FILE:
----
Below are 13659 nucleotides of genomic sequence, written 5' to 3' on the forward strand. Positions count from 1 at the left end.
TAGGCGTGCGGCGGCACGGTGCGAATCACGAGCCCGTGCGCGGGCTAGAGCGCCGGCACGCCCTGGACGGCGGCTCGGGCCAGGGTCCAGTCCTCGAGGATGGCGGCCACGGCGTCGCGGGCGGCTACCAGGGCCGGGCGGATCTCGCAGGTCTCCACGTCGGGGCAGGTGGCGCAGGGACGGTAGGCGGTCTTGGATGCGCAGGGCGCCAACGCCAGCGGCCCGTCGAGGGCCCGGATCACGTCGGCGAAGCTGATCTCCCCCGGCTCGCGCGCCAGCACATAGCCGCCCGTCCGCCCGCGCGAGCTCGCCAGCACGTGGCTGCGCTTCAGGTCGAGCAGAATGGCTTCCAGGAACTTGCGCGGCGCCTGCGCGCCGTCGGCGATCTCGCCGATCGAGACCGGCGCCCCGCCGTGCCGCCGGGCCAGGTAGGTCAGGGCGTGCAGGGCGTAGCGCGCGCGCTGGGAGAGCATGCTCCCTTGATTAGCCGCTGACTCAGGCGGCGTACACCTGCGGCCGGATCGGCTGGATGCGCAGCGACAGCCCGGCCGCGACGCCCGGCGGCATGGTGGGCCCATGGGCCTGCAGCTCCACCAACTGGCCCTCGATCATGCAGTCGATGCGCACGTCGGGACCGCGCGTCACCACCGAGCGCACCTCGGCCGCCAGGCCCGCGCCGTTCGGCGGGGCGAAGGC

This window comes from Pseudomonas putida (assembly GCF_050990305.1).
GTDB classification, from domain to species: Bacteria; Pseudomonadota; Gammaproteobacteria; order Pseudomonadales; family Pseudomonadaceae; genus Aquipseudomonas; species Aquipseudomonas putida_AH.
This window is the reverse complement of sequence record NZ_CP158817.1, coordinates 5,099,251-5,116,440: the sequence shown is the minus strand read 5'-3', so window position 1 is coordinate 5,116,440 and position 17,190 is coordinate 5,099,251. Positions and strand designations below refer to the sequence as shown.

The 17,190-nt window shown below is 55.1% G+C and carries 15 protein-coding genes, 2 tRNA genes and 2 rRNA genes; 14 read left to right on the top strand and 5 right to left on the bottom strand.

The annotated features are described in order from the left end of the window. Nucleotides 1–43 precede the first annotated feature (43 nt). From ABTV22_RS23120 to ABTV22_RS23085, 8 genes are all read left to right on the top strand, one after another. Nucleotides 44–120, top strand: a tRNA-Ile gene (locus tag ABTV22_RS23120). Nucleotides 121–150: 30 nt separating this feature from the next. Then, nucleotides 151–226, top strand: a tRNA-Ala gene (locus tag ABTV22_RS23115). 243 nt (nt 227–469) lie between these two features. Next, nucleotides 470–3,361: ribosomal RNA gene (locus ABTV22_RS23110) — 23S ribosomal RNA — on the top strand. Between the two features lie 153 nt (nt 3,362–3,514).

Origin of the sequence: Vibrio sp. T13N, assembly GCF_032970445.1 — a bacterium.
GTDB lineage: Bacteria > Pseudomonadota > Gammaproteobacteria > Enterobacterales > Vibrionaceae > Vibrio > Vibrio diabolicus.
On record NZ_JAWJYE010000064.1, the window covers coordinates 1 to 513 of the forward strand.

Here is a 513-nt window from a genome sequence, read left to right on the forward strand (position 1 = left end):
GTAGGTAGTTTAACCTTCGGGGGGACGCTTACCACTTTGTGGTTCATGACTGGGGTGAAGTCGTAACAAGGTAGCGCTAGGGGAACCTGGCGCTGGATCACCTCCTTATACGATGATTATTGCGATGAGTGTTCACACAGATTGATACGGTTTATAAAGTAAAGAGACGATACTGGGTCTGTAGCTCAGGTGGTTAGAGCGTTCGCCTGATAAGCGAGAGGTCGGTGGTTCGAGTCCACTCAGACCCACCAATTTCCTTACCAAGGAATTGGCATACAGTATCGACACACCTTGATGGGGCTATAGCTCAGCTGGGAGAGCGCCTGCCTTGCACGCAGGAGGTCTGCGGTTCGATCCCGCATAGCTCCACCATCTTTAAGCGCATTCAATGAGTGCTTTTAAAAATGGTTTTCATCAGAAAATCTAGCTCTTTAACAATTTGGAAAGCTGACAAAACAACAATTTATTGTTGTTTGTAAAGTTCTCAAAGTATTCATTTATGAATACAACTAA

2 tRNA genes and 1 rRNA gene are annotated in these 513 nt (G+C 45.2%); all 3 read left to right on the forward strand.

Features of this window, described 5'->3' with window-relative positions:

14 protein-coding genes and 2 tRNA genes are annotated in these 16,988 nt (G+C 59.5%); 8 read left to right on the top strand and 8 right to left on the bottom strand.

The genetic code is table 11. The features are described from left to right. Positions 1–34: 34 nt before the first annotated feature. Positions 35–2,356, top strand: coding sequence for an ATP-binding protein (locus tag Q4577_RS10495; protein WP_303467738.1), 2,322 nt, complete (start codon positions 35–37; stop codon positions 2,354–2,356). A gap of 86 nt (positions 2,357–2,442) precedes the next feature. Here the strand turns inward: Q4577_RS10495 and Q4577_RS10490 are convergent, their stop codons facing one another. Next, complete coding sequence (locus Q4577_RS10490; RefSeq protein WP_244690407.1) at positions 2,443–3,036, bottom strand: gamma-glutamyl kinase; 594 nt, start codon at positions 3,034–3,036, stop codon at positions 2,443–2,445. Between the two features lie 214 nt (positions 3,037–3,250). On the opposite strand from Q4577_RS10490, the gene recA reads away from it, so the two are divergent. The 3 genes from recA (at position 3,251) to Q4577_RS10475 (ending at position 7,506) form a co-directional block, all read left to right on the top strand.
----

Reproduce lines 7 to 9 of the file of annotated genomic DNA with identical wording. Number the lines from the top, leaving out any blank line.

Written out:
The annotated features are described in order from the left end of the window. Nucleotides 1–43 precede the first annotated feature (43 nt). From ABTV22_RS23120 to ABTV22_RS23085, 8 genes are all read left to right on the top strand, one after another. Nucleotides 44–120, top strand: a tRNA-Ile gene (locus tag ABTV22_RS23120). Nucleotides 121–150: 30 nt separating this feature from the next. Then, nucleotides 151–226, top strand: a tRNA-Ala gene (locus tag ABTV22_RS23115). 243 nt (nt 227–469) lie between these two features. Next, nucleotides 470–3,361: ribosomal RNA gene (locus ABTV22_RS23110) — 23S ribosomal RNA — on the top strand. Between the two features lie 153 nt (nt 3,362–3,514).

Origin of the sequence: Vibrio sp. T13N, assembly GCF_032970445.1 — a bacterium.
GTDB lineage: Bacteria > Pseudomonadota > Gammaproteobacteria > Enterobacterales > Vibrionaceae > Vibrio > Vibrio diabolicus.